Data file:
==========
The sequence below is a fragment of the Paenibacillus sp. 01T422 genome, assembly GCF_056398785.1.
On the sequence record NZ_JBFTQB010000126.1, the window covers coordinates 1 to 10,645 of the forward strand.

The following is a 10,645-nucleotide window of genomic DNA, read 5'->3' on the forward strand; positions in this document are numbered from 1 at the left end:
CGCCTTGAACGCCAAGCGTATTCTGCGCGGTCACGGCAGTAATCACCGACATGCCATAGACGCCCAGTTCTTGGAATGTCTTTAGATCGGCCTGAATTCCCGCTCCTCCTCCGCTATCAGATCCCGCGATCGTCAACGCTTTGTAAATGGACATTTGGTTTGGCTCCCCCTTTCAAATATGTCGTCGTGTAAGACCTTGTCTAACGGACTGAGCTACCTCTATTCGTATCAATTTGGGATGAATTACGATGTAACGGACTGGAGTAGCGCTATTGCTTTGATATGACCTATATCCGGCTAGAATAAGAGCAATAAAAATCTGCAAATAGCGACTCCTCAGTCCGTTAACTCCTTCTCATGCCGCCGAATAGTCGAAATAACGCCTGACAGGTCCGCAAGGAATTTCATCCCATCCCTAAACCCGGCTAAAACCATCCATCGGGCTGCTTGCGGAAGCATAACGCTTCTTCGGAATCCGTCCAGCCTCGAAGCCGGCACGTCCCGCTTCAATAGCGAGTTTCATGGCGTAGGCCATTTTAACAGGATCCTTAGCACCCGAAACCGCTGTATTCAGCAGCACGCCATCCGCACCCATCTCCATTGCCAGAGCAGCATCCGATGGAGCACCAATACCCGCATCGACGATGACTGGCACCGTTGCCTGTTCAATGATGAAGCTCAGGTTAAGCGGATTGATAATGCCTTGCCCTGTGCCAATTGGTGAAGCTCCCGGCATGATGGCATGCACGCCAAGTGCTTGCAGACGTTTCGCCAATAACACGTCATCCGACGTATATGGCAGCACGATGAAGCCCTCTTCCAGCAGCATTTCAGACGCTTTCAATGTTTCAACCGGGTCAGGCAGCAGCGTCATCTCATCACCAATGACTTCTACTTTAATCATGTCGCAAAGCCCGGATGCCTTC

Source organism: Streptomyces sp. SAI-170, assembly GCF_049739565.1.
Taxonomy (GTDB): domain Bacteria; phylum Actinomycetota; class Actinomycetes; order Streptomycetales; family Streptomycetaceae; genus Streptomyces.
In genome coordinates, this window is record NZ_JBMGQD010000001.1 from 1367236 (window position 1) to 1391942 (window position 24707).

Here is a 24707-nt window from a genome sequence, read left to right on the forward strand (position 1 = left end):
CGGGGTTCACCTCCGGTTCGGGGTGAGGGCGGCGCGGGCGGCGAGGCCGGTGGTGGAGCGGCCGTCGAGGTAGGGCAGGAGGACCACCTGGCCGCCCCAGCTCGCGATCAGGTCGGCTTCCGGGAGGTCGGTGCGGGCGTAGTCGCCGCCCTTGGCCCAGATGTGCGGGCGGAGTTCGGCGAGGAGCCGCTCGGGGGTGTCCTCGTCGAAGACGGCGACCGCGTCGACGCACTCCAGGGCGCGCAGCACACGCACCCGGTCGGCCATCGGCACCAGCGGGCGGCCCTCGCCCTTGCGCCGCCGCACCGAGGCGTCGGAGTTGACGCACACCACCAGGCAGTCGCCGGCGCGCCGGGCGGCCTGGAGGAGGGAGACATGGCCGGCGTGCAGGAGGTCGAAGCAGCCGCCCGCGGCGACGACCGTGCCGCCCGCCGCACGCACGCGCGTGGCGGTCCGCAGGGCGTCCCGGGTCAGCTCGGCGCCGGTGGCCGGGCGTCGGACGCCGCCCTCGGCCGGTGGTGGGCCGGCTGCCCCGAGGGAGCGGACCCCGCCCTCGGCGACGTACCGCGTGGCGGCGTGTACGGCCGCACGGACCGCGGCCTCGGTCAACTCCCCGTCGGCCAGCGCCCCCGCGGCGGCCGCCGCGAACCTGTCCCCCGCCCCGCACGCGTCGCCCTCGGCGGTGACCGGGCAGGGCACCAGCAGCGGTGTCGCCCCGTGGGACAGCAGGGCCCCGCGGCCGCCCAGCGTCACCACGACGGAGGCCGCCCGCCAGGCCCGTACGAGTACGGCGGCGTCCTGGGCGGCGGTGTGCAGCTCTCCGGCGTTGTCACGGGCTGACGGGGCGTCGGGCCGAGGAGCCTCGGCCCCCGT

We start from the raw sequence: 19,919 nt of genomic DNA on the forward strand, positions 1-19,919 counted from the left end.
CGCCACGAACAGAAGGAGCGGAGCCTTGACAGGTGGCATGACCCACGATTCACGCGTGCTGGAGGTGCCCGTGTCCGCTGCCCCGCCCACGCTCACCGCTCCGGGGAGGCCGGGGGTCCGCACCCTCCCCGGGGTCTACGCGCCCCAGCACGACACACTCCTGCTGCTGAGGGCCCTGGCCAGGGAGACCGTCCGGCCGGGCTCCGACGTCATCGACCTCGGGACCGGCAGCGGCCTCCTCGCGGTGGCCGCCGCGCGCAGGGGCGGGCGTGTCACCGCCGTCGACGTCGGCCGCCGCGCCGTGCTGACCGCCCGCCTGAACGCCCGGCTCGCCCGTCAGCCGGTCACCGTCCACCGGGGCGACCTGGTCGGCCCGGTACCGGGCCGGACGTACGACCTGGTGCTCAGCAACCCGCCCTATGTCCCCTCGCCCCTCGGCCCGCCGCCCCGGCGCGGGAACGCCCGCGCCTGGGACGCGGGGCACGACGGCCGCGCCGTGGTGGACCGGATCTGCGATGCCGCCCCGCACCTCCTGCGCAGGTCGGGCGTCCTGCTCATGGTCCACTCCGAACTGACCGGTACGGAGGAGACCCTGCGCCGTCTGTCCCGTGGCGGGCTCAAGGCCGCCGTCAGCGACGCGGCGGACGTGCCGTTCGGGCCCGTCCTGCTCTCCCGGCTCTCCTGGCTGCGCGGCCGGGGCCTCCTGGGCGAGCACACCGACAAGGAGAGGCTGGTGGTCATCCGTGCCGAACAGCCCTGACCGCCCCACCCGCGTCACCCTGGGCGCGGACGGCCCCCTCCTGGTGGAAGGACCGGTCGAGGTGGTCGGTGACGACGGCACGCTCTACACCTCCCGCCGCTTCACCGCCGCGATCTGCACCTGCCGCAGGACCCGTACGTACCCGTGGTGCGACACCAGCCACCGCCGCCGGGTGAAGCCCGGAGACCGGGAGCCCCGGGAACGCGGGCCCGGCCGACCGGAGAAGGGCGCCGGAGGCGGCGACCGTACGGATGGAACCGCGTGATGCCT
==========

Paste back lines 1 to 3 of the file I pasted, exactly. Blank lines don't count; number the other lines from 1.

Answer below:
The sequence below is a fragment of the Paenibacillus sp. 01T422 genome, assembly GCF_056398785.1.
On the sequence record NZ_JBFTQB010000126.1, the window covers coordinates 1 to 10,645 of the forward strand.

The following is a 10,645-nucleotide window of genomic DNA, read 5'->3' on the forward strand; positions in this document are numbered from 1 at the left end: